We were recently talking with Greg Rogers of the Los Angeles-based hospitality PR firm CRPR---some of his clients include Anisette and Falcon, M Café de Chaya, and Edison among others---just shooting the shit probably, but he dropped into the conversation that he created the Starbucks Frappuccino. We take anything a publicist says with a grain of salt no matter how much we like them, but he was completely serious: "No really, it's even mentioned in Howard Schultz's (Starbucks' CEO) book." The Frappuccino, the blended drink that has generated gajillions in sales for the coffee juggernaut, created here in LA, by someone we actually know? It's a story worth telling. Rogers recounts his version to us---the mixing, the methodology, some glory and the Rolex---and we bring it to you almost completely verbatim:
I was the assistant manager at the Starbucks on the Third Street Promenade in Santa Monica. It was a supplementary job because I was doing stand up at the time. This was around 1994. I think we were like the third Starbucks in Santa Monica, and in the warm months, in summer, we noticed business would slow down considerably. I had worked at Humphrey Yogart---this was the Pinkberry of its day; we had lines out the door, celebrities, it was like the cool place---we had lots shakes and stuff, and I played around with those there. I told my Starbucks manager that we should have a frozen drink because it's so hot here and there are a lot of kids. I think I did say that Coffee Bean had one, we should have one. But I didn't go and break it down and try to figure out what was in it, I just used what we had in the store. She got permission for us to buy a blender and said to experiment to see what we could come up with.
I just used everything we had there. I had sugar, vanilla powder, half and half, the mocha mix that we use and shots of espresso right off the bar and made this formula. I played with it, kept adding sugar and vanilla and the manager loved it. It happened that the vice president of Starbucks Howard Behar was in town touring the new LA locations, and he was curious why we had a blender. We gave him the drink and he loved it, and immediately called Howard Schultz and said that we had something here. Schultz was immediately against it for two reasons: One, he had brokered a deal with Coca Cola to do a coffee coca cola drink and that was just ready to come out that year. He said that would be our cold beverage star. And two, he wasn't really into having blenders in the store, that it went against the coffee culture of Starbucks. Behar said he was willing to take the risk on just the one store, the one on the Promenade.Ah, Starbucks. They giveth, and they taketh away. This gives so much insight to how the company was run from day one. Schultz is now calling their next big secret frozen drink (about to drop in California this summer) as "the next Frappuccino." Personally, we never liked the Frappuccino. Too gloopy in texture.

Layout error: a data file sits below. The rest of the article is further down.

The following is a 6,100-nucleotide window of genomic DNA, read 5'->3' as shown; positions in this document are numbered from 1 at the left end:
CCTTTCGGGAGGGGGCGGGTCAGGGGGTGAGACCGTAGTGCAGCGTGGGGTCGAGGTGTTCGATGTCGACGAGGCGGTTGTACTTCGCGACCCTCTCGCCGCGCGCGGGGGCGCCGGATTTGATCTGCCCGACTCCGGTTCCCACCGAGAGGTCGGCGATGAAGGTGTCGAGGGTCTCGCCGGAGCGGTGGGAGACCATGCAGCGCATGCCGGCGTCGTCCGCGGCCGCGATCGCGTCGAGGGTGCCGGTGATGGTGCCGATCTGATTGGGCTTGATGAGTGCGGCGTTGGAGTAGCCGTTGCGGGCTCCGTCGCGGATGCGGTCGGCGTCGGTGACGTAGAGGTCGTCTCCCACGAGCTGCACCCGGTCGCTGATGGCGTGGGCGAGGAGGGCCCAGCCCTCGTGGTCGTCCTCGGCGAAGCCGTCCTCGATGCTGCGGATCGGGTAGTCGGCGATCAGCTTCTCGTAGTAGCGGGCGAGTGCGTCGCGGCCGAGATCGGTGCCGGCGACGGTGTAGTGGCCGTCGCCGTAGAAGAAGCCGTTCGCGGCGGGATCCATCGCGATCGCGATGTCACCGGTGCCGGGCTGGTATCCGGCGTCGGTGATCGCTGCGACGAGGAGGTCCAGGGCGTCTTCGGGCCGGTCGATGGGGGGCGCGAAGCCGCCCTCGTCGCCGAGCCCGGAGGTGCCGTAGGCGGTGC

So I got a call at home from some lab guy in Seattle asking me to give him the specifics on how I put it all together. I went through all the steps for him. At first, I made it the hard way, first with shots off the bar, but that was too difficult. Then we made a double strength of coffee and would add the ingredients to that. About a month later, corporate made the Frappuccino in powder form and sent it to us in little packets to test. Starbucks had just bought the Coffee Connection in Boston which had a drink called the Frappuccino, so they just took that name. The marketing team sent down this giant poster board on foam cord that said "frappuccino" and we were doing a lot of sampling and giving it out. We started in June and by August it was almost 40% of our sales. By that time, we had about six stores in SM and all of them started doing it, and it became like 20% of their sales. Before it was rolled out nationally, they converted it to the liquid form that I think they still use today. Probably late fall of that year, they decided to roll it out nationally.
Because I did this all on site with their products, they got to retain the rights to the product. I got some recognition. First I got a Golden Bean award at the next manager's regional meeting, a little certificate and a golden bean lapel pin. And Schultz was there and shook my hand and said great job. As it was getting bigger and bigger, no one was communicating with me what I stood to gain from it. I was kind of avoided for awhile. And then in the spring of 1995, the Frappuccino was doing amazing numbers, in some people's minds it made Starbucks more acceptable to the public. It wasn't just for coffee snobs any more. It opened it up to a whole other audience than their initial target. That's when I got a bonus check for $5000, presented at another regional meeting. The fact that I was still an assistant manager and in acting school, it kind of gave me immunity. I didn't have to deal with any of the problems the other managers did. I was kind of feared by the district managers because I was the 'frappuccino guy'.
Then Schulz wrote the book "Pour Your Heart into It : How Starbucks Built a Company One Cup at a Time," and he lists me, but they were very conscious to put me next to my manager and district manager; they couldn't just say it was one person. And then one day I noticed that my district manager showed up with new gold Rolex watch. She said she got it at the national conference in Seattle for the Frappuccino, and I threw a fit. She contacted her boss, and that was when I realized the power of the Frappuccino: A week later I was working at the kiosk in the Beverly Center, and the manager showed up with a Rolex for me. With some of the initial money that I got, I bought a car. At the time, in typical fashion, I had accumulated lots of parking tickets. Only a month of having my car, I had a boot on it. I hocked the Rolex to pay the tickets.